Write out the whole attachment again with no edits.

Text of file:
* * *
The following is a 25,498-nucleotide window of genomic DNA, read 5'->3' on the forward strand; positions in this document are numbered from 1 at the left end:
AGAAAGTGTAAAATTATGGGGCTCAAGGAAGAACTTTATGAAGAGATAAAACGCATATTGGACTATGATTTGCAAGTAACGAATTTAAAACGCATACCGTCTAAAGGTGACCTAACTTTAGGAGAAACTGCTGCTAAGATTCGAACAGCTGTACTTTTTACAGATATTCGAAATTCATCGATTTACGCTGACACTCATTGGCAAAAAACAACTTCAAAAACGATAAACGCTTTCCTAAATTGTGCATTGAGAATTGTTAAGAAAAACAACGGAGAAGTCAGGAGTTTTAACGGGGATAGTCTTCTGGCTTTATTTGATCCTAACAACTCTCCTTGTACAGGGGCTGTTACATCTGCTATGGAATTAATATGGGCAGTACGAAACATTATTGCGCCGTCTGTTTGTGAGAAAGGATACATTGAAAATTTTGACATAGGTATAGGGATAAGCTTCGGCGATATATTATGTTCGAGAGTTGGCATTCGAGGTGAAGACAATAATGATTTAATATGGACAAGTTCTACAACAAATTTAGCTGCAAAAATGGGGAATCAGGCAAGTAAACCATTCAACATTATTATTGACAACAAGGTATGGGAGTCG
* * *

The following is a 25,498-nucleotide window of genomic DNA, read 5'->3' on the forward strand; positions in this document are numbered from 1 at the left end:
AGAAAGTGTAAAATTATGGGGCTCAAGGAAGAACTTTATGAAGAGATAAAACGCATATTGGACTATGATTTGCAAGTAACGAATTTAAAACGCATACCGTCTAAAGGTGACCTAACTTTAGGAGAAACTGCTGCTAAGATTCGAACAGCTGTACTTTTTACAGATATTCGAAATTCATCGATTTACGCTGACACTCATTGGCAAAAAACAACTTCAAAAACGATAAACGCTTTCCTAAATTGTGCATTGAGAATTGTTAAGAAAAACAACGGAGAAGTCAGGAGTTTTAACGGGGATAGTCTTCTGGCTTTATTTGATCCTAACAACTCTCCTTGTACAGGGGCTGTTACATCTGCTATGGAATTAATATGGGCAGTACGAAACATTATTGCGCCGTCTGTTTGTGAGAAAGGATACATTGAAAATTTTGACATAGGTATAGGGATAAGCTTCGGCGATATATTATGTTCGAGAGTTGGCATTCGAGGTGAAGACAATAATGATTTAATATGGACAAGTTCTACAACAAATTTAGCTGCAAAAATGGGGAATCAGGCAAGTAAACCATTCAACATTATTATTGACAACAAGGTATGGGAGTCG